According to Eurocentric:
The speech itself actually wasn't that bad, if you dropped your preconceptions about the State of the Union imagery. As Honor Mahony pointed out, it was quite good as a work programme speech (particularly for a Barroso-speech).
Honor Mahony’s EUobserver blog post The speech (7 September 2010).
In my view, Eurocentric and Mahony clearly showed the conflict between a speech about the Commission's Work Programme (which it was) and a State of the Union address (which it wasn't, but was marketed as).
Underlining the 'special relationship' between the Commission and the European Parliament meant that Barroso directed the speech even more at the MEPs, who know pretty well what's coming up in their Committees anyway, and are fairly blasé.
This effectively excluded a speech to the citizens of the European Union, as well as themes, concerns and images they (we) relate to.
Eurocentric’s headline and post encapsulated this well.
For some strange reason, both Commission leadership (president Barroso) and EP leaders (president Jerzy Buzek) have wanted to market Barroso’s speech as an EU “State of the Union” address (a first), and the concept lies buried in an obscure point in an annex to the revised framework agreement on relations between the European Parliament and the Commission, soon to be approved and to enter into force.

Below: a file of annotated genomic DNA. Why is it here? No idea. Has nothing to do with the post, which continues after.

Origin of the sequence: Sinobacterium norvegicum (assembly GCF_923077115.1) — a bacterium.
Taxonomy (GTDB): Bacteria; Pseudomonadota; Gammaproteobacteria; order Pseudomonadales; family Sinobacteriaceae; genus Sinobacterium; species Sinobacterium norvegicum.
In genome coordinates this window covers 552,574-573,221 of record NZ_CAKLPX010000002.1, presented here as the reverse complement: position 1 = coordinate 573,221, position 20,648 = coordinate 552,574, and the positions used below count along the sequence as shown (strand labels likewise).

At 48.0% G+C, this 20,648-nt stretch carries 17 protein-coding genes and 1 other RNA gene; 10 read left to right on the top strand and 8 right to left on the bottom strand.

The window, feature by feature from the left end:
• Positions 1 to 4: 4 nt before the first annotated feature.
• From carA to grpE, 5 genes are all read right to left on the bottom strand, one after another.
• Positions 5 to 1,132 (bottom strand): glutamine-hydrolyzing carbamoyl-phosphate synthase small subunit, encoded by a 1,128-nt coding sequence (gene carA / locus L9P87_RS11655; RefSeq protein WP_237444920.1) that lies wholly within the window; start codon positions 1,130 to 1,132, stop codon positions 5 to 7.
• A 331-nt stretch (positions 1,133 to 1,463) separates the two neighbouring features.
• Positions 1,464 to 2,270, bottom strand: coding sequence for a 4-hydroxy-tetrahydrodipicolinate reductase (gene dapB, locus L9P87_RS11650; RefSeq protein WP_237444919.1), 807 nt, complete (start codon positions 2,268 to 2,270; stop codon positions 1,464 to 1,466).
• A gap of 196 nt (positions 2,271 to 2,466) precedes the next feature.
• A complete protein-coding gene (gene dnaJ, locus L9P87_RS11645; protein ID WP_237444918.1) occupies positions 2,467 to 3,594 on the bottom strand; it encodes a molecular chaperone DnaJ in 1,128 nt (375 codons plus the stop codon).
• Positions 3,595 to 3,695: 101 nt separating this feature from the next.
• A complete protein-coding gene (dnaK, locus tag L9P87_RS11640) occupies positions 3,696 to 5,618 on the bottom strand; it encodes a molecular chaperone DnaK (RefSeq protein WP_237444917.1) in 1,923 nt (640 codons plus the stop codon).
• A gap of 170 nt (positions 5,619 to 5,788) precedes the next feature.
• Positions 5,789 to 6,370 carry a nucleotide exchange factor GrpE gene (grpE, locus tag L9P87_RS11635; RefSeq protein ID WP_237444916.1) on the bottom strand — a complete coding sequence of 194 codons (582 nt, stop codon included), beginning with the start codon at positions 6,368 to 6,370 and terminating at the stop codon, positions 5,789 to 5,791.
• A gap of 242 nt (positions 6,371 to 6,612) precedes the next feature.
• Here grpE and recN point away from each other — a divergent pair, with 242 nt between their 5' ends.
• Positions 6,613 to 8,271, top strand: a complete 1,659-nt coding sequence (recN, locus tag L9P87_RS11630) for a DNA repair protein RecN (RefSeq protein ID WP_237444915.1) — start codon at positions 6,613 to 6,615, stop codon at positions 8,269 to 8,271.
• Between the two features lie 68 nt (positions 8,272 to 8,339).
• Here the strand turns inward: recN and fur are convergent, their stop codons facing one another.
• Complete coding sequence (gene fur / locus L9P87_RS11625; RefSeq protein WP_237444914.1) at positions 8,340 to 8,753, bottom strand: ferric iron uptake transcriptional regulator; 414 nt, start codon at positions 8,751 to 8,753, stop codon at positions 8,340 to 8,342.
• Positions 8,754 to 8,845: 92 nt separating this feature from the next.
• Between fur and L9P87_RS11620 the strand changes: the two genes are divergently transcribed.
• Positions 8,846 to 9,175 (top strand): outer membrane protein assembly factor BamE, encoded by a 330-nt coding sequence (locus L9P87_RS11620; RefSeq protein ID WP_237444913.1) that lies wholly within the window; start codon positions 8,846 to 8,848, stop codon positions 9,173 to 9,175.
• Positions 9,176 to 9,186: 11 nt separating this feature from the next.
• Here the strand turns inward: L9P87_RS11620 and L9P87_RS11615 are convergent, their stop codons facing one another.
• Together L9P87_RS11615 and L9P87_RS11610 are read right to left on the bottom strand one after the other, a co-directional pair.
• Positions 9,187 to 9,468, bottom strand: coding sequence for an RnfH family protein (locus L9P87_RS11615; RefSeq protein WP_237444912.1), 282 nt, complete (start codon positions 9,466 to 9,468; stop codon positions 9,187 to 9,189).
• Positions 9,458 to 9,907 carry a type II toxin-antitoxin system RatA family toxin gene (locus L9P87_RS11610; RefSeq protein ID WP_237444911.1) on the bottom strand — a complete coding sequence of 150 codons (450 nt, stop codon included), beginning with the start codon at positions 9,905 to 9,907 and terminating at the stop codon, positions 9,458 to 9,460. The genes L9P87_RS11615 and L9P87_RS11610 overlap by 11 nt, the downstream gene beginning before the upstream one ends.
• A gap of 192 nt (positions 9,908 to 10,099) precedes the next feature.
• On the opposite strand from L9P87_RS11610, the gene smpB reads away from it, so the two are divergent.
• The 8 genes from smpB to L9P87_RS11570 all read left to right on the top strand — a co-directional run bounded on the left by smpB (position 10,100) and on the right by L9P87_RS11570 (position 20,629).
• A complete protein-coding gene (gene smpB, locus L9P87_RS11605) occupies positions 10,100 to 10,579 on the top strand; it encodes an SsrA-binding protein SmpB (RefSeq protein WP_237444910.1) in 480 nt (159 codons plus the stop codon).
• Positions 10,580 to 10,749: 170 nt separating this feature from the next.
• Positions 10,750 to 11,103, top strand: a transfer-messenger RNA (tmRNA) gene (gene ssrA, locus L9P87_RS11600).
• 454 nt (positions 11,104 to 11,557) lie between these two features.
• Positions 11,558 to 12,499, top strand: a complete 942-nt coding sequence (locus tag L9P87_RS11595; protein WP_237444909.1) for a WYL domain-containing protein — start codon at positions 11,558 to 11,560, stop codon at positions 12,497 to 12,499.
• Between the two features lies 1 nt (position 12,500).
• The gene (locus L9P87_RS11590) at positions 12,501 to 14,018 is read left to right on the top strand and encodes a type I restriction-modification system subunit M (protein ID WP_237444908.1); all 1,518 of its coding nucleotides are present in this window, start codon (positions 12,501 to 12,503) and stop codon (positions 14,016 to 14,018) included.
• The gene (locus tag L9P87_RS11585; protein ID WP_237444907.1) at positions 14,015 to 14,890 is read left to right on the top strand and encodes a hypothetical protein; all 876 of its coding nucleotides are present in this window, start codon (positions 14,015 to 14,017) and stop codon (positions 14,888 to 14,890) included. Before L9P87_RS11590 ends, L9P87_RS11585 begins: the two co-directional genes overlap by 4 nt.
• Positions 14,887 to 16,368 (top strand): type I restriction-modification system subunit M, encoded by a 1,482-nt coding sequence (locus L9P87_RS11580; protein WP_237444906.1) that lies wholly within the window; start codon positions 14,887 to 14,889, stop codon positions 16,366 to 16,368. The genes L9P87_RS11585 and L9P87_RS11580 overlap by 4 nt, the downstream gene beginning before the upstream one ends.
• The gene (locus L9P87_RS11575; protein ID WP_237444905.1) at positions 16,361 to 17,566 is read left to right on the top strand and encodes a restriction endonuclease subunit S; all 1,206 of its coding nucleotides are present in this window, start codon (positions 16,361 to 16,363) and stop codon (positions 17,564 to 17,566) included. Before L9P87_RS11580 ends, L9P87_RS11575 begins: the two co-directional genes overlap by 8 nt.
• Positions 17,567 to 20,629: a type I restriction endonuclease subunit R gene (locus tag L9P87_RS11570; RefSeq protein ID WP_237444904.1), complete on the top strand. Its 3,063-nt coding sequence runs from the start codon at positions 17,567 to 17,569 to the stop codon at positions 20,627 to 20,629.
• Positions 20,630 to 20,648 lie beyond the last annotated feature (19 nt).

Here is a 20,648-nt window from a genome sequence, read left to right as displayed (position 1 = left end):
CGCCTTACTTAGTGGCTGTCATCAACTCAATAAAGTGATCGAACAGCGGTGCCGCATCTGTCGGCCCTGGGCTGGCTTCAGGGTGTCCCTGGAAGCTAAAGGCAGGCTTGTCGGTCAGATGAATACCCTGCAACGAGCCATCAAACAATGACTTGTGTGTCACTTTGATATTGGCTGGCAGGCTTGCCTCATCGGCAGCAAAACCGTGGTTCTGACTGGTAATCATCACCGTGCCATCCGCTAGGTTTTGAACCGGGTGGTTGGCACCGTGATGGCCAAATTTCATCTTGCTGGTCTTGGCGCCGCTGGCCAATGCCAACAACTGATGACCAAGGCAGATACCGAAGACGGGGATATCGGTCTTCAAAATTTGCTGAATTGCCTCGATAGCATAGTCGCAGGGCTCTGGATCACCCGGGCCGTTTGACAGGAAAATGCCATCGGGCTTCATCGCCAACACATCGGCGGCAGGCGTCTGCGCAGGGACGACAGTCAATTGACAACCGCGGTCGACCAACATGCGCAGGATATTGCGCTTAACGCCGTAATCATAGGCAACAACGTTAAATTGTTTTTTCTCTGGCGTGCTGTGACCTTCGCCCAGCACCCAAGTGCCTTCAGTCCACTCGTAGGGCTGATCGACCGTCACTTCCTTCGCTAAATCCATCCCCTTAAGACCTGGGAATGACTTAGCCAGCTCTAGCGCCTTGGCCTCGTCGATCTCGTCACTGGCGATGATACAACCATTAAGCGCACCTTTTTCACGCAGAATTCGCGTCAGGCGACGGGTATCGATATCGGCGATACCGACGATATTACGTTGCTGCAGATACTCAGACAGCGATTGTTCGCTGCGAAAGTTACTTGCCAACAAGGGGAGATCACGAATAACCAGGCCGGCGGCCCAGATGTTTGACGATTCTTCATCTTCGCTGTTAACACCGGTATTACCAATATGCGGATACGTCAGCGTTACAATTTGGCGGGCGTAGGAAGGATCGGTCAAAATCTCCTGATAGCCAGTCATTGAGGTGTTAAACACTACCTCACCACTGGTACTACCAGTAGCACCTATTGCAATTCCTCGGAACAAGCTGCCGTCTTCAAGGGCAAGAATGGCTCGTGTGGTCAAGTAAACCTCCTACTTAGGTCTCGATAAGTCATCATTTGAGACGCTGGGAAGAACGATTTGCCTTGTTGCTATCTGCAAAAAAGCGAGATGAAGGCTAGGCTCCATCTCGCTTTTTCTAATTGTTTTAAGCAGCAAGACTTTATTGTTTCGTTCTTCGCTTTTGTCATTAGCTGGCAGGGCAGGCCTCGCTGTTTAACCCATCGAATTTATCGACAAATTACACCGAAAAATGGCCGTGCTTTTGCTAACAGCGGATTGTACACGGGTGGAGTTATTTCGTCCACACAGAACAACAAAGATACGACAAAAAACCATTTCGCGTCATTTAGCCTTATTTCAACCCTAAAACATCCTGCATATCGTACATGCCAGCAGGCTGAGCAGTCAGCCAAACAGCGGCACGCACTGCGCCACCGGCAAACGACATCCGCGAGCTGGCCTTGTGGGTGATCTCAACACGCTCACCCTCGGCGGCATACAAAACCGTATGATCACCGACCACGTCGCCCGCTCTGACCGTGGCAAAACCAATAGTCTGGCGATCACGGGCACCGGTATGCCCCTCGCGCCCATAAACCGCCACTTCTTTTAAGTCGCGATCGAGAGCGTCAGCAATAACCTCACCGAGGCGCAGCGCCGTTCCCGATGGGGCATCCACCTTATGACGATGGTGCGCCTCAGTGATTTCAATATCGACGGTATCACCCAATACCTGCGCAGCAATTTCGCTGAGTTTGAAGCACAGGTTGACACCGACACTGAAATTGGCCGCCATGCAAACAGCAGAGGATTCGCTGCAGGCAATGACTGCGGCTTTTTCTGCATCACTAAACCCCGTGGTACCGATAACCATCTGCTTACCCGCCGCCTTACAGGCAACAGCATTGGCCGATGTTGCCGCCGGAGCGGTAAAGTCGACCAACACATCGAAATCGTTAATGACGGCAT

However, essentially Barroso’s intervention was about the Commission’s Work Programme for 2011, which he presented in two parts: a letter to the Members of the European Parliament and in his speech to the EP plenary session.
Read them as such, and they begin to make sense.
But what should they call it, when some day one of the EU presidents decides to starts discussing with the citizens of the European Union?
A fireside chat?